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Espresso From Home

Started: 2021-02-27 21:56:16

Submitted: 2021-02-27 23:57:39

Visibility: World-readable

In which the intrepid narrator buys an espresso machine to honor his one-year quarantine anniversary

Shortly after I started working from home last March I decided I needed to upgrade my coffee-from-home equipment with a pour-over funnel, a gooseneck electric kettle, and a fancy grinder. I resisted the urge to buy an espresso machine at first, but at some point last summer I got the idea to observe my one-year quarantine anniversary by buying myself an espresso machine, on the theory that I'd still be working from home a year into the pandemic, and the pandemic would stretch long enough so that I'd still get enough use out of it to be worthwhile. (Now that I live a half-hour drive from the nearest coffee shop I have even more incentive to build up my own home coffee infrastructure, since I can't just nip out and get coffee on a whim.)

I searched the Internet and decided I wanted a Breville Infuser espresso machine, which seemed to be at the high end of the home market (at almost US$600), while still considerably cheaper than a truly professional espresso machine (for thousands of dollars). Most reviews suggested the Breville espresso machine with a built-in grinder, but I already have a Breville grinder so I figured I'd save a bit of money and use the one I already had.

I did most of my research a couple of weeks ago, then thought about it for a couple of weeks to make sure I really wanted to buy the machine. This week I realized my one-year quarantine anniversary was quickly approaching so I ordered the machine. It arrived on Thursday.

The first thing I did when the machine arrived was to drive to Summit Store (the closest retail, almost fifteen minutes away) to buy dark-roast coffee beans suitable for espresso. (I tend to like my French press medium to medium-dark, and my pour-over medium-light to medium roast, so I don't have dark-roast beans on hand.) But by that point it was late on Thursday afternoon, past my 16:00 coffee cutoff, so I unpacked the machine and set it up on the counter (and ran the cleaning cycle to get it ready to run) but waited to use it until Friday morning.

Breville Infuser espresso machine
Breville Infuser espresso machine

The first step was grinding the beans. My grinder supports an adjustable grind size so I cranked it finer than my normal grind, down to the middle of the espresso range.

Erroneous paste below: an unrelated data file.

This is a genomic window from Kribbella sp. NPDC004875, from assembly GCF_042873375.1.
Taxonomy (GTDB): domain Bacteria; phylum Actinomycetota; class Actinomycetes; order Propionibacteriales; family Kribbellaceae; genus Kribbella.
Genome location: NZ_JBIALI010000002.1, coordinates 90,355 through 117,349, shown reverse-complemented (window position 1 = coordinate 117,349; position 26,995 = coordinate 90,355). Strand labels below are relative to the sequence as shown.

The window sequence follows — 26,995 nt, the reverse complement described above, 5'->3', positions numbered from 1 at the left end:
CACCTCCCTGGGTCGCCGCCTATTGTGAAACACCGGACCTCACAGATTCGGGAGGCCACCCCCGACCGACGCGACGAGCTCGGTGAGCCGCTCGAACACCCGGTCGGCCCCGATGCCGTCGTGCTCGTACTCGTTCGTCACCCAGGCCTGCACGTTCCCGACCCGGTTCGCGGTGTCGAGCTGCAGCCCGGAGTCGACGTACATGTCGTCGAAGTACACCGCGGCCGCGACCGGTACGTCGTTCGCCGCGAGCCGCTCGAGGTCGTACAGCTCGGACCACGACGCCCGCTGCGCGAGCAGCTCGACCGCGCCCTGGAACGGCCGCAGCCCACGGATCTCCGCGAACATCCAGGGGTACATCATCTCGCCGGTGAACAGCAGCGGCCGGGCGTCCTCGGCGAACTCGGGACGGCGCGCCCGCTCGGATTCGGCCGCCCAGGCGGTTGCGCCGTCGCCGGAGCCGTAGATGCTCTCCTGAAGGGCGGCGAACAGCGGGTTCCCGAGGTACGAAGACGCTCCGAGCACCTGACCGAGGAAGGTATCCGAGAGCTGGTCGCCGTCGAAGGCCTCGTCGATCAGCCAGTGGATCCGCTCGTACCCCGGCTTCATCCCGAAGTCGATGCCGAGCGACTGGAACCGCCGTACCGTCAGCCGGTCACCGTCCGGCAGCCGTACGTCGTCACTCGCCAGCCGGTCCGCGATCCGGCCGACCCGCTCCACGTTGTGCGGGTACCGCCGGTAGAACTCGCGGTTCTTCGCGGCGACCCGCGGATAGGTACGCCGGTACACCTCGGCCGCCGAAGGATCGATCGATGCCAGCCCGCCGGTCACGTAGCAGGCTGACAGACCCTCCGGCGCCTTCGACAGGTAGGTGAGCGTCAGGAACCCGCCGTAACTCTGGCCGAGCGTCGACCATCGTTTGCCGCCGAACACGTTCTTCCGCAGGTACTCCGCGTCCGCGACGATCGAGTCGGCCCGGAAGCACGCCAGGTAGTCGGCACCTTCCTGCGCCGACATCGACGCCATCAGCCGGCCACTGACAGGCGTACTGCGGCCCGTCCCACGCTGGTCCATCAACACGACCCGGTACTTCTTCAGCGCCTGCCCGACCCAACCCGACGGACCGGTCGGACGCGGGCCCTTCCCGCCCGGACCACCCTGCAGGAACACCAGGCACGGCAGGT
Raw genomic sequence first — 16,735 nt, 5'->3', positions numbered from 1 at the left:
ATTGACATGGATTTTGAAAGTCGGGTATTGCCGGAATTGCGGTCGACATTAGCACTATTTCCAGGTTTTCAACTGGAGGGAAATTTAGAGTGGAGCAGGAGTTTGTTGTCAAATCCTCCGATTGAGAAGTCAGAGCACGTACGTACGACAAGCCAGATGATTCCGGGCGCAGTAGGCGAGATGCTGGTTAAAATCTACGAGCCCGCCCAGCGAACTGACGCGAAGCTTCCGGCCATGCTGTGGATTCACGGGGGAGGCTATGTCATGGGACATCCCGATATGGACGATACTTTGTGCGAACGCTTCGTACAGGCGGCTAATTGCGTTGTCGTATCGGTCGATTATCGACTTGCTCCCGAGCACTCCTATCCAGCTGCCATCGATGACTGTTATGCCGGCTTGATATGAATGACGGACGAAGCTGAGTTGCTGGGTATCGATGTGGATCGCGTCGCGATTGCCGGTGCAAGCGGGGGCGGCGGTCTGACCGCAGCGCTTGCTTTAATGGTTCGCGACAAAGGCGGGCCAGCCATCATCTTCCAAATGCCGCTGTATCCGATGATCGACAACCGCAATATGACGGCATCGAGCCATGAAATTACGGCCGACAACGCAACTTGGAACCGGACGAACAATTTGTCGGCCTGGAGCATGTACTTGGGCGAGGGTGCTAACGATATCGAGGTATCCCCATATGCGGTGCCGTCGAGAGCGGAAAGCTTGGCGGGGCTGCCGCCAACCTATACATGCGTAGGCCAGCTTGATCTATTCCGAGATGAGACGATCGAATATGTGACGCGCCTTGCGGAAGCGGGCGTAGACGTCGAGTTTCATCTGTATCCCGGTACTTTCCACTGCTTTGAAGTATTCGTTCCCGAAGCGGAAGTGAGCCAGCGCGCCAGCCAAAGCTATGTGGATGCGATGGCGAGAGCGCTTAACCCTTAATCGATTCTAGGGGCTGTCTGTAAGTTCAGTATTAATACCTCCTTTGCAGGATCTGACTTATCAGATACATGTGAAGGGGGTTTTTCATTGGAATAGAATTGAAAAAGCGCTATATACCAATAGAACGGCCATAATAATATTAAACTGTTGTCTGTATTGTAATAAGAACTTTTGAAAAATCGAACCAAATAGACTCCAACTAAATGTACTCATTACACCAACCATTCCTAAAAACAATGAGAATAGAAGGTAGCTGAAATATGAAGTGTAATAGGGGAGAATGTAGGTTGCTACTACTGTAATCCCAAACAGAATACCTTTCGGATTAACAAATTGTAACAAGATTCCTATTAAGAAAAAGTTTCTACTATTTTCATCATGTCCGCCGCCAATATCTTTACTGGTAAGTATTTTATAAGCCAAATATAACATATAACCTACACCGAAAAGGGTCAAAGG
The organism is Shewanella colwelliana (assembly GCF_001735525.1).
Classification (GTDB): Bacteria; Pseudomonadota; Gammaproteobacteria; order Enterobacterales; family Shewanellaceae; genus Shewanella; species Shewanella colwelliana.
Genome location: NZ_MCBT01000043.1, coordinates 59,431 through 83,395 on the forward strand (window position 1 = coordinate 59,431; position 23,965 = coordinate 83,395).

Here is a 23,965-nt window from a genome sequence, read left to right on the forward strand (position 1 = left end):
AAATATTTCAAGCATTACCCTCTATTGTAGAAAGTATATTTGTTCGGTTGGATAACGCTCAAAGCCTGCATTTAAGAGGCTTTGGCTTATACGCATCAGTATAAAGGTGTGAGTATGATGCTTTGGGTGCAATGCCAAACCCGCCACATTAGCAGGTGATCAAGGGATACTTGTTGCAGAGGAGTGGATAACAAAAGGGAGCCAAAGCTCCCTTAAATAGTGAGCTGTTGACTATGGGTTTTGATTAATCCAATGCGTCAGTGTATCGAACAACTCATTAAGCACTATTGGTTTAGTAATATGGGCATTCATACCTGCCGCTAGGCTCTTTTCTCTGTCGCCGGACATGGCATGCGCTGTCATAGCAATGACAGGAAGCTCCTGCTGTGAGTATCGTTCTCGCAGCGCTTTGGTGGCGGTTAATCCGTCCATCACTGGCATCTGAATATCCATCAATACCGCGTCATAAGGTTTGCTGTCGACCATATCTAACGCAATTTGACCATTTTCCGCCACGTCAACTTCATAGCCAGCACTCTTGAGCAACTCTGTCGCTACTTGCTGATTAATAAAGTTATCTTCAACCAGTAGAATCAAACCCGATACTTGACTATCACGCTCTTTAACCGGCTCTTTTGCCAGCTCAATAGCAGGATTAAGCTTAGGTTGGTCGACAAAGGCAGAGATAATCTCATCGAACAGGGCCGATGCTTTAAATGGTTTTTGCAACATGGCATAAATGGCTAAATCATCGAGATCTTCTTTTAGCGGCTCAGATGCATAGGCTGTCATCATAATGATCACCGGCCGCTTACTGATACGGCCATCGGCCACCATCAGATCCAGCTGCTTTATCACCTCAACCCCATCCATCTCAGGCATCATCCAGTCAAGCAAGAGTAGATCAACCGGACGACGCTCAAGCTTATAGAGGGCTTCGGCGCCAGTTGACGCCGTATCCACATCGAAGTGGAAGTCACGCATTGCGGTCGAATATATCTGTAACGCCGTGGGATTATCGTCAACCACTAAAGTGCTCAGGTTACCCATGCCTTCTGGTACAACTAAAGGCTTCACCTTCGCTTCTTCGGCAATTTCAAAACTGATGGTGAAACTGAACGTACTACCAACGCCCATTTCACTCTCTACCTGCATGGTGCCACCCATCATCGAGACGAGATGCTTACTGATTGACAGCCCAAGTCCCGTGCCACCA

Grinding espresso
Grinding espresso

Next step was to tamp down the grounds, then lock the portafilter into the group head and hit the button to start the extraction. The machine took care of most of the work itself: heating the water to the right temperature and spraying it through the grounds at the right pressure. I watched the pressure gauge and tried to figure out if I was doing it right or not.

Making espresso with a Breville Infuser
Making espresso with a Breville Infuser

The final result was a shot that looked right, with the frothy crema on top. I used my Google San Francisco mug for the first shot, which seemed appropriate since I learned to make espresso while working at Google.

First shot of espresso
First shot of espresso

I drank the first shot straight to try to understand the pure espresso from my new machine, without diluting it with water or milk. This is where I began to worry about my last-minute choice of beans: the espresso tasted like the beans were beginning to go stale, and I wondered if they'd been sitting on the store shelf for too long. (The espresso machine manual included a comment about choosing the best beans: it told me I should only buy beans with a "roasted on" date on the package, and I should use them within two weeks.)

For my next cup of coffee I tried steaming milk with the steam wand, and I ended up with something that seemed to resemble a latte (and the milk diluted the bitter taste of the espresso). Then I tried making espresso with the medium-roast beans I'd been using for my French press, and I immediately saw how the different beans affected the taste of the espresso: the espresso was more sour and probably over-extracted; but overall I liked the taste of the latte once I added steamed milk better.

I still have much to learn about making espresso with my new machine, and I'm excited to get the chance to try.

class? uh... what class? .... but dad, it's a _net startup!_
- Scott J. Galvin, 19 November 1999